And probably that’s true. Given the volume of submissions and the rather smaller number of people paid to read them, how many really do get a fair reading? How many are rejected, that would have won awards and sold a million copies? Oh, surely, far more are rejected that would have bankrupted the publisher and seen the editor lynched if they ever saw print, but still, the holes in the sieve are large. All sorts of things might fall through.
Get this far, though, and the gloves are off. There are no excuses going. The agent has read it, and applied his literary spanner to tune and tighten the work until it becomes the sort of book that Jeremy Clarkson would drive from Monaco to London in, beating James May in the plane (3). The book is no longer an “unsolicited manuscript”, such as many publishers pointedly do not accept. You have an advocate, a respected literary man with the backing of a well-known agency, representing many actual authors of whom you have heard. Every possible factor is now in your favour.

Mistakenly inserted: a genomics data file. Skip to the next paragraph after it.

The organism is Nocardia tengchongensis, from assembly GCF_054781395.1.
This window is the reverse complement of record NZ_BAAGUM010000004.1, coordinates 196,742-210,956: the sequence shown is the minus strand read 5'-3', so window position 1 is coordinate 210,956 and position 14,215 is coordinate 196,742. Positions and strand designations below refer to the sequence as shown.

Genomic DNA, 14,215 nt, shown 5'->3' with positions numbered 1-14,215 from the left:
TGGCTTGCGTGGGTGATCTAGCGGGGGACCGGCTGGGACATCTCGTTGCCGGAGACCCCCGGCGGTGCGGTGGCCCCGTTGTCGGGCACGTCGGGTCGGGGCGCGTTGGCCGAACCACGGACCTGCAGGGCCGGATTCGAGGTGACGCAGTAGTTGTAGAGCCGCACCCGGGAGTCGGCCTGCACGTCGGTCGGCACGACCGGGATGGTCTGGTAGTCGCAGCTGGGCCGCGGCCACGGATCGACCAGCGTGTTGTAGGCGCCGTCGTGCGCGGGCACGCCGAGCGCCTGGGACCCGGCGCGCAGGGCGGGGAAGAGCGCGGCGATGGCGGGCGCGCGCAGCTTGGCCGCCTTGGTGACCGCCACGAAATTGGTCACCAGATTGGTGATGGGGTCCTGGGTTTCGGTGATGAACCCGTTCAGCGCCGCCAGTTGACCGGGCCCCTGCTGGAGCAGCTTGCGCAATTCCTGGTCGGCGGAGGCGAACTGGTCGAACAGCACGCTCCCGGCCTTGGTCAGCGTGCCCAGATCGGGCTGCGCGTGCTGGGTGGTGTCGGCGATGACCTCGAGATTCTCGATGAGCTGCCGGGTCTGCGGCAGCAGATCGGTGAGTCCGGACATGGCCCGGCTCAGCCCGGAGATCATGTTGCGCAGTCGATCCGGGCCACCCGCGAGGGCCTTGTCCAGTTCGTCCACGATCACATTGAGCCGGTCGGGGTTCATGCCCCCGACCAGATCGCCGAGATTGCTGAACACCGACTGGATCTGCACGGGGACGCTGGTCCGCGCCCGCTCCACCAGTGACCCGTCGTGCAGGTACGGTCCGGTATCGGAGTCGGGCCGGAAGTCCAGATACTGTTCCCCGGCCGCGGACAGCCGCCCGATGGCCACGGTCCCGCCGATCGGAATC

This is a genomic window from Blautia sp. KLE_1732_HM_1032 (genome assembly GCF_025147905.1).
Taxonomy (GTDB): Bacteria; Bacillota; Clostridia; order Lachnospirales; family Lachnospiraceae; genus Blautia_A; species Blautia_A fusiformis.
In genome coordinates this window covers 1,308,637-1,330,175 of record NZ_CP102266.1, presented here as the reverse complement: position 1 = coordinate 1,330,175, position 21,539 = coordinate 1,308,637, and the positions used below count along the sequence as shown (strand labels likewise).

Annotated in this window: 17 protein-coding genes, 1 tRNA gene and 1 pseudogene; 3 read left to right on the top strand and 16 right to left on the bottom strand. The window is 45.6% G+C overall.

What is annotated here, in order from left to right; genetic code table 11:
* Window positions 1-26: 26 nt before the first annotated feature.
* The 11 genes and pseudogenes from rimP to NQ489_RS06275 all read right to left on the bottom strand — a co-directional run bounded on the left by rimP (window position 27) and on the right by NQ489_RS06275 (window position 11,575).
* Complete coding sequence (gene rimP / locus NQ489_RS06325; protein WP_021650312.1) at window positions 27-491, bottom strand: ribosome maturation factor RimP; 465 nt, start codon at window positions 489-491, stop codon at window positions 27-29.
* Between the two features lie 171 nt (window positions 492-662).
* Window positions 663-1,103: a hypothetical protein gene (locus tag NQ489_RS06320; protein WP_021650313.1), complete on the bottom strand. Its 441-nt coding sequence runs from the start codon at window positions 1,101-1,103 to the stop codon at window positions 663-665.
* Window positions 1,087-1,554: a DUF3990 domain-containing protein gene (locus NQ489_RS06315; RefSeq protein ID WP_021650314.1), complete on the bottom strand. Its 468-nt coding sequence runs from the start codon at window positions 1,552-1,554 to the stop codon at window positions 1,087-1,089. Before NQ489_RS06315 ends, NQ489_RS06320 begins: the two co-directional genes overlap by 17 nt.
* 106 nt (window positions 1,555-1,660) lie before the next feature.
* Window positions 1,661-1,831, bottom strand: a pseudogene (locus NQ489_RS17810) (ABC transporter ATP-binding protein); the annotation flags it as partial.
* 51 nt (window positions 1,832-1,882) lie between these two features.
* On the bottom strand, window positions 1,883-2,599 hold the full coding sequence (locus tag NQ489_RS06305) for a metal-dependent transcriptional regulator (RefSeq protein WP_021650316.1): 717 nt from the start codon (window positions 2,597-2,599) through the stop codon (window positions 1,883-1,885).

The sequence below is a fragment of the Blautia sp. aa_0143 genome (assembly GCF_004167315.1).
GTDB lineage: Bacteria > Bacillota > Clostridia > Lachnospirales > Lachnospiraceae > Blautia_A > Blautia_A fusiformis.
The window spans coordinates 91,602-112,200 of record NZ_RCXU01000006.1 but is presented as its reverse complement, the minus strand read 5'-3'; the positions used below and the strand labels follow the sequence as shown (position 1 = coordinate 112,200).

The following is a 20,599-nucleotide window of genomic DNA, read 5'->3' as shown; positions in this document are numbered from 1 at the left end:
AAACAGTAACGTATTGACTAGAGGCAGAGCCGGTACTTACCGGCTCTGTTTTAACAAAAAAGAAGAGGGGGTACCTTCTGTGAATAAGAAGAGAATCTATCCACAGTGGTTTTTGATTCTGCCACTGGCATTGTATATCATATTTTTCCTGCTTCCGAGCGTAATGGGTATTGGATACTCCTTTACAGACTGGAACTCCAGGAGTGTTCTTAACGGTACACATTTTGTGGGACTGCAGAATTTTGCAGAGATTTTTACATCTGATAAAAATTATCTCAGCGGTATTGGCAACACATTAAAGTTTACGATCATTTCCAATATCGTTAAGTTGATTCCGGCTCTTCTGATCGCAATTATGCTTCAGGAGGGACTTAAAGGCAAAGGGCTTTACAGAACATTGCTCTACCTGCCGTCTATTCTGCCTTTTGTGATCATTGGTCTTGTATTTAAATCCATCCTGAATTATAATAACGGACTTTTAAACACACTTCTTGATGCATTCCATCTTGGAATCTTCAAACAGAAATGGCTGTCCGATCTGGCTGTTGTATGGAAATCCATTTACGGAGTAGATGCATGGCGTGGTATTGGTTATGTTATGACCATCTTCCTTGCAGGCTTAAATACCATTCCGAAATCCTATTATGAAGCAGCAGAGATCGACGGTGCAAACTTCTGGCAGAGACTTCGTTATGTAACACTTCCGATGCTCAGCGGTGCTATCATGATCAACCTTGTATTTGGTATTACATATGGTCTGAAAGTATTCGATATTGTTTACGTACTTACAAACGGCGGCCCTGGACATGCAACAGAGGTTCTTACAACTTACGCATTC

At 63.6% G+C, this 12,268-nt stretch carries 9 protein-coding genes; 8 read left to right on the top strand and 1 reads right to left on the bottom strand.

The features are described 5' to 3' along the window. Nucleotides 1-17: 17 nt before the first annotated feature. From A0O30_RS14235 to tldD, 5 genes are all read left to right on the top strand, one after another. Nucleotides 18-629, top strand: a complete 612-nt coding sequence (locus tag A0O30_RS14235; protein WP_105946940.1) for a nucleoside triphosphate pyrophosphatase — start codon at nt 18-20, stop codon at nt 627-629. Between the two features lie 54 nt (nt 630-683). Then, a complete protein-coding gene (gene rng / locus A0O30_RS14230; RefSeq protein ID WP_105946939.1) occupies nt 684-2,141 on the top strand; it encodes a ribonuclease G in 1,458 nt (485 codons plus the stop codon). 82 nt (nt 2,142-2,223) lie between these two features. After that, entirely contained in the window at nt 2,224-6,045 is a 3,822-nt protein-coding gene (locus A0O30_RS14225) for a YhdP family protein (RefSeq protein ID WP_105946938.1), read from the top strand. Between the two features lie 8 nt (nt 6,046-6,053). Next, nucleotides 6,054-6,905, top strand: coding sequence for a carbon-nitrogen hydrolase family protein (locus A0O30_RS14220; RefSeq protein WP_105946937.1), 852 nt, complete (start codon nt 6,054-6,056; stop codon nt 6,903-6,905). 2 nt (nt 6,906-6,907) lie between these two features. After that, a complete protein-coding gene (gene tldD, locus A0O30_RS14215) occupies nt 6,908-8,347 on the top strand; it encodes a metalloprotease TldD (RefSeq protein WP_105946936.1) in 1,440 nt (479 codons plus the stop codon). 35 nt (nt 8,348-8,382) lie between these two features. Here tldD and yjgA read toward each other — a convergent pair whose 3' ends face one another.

So, no excuses then. If you fall from grace now, there are no safety nets, you just fall and fall, because the agent wants to sell your book to a publisher. This is the only way that the considerable time and effort that the agent has put into it will ever be justified. Your knight has put his spurs to the destrier and couched his lance, and if he fails to strike the quintain at this point, well…
Best not think about it.
But of course, you do think about it. This is the time, more than any other, for soul-searching, lying awake, fretting, mithering and general existential angst. It is out of your hands. It is out of your hands and in flight (5) and nothing you can do can call it back or alter its course.
And so you wait. As mentioned, I’m a lawyer (7), and where possible I do my own advocacy, as to my mind wrangling out a matter before a judge is the best part of the job. Whenever I’ve had to instruct a barrister to speak instead, it’s been nailbiting in a way that actually doing the work myself never was. Delegation is a hard thing to do, and when your life’s aspirations are the things being carried off to market in someone else’s basket…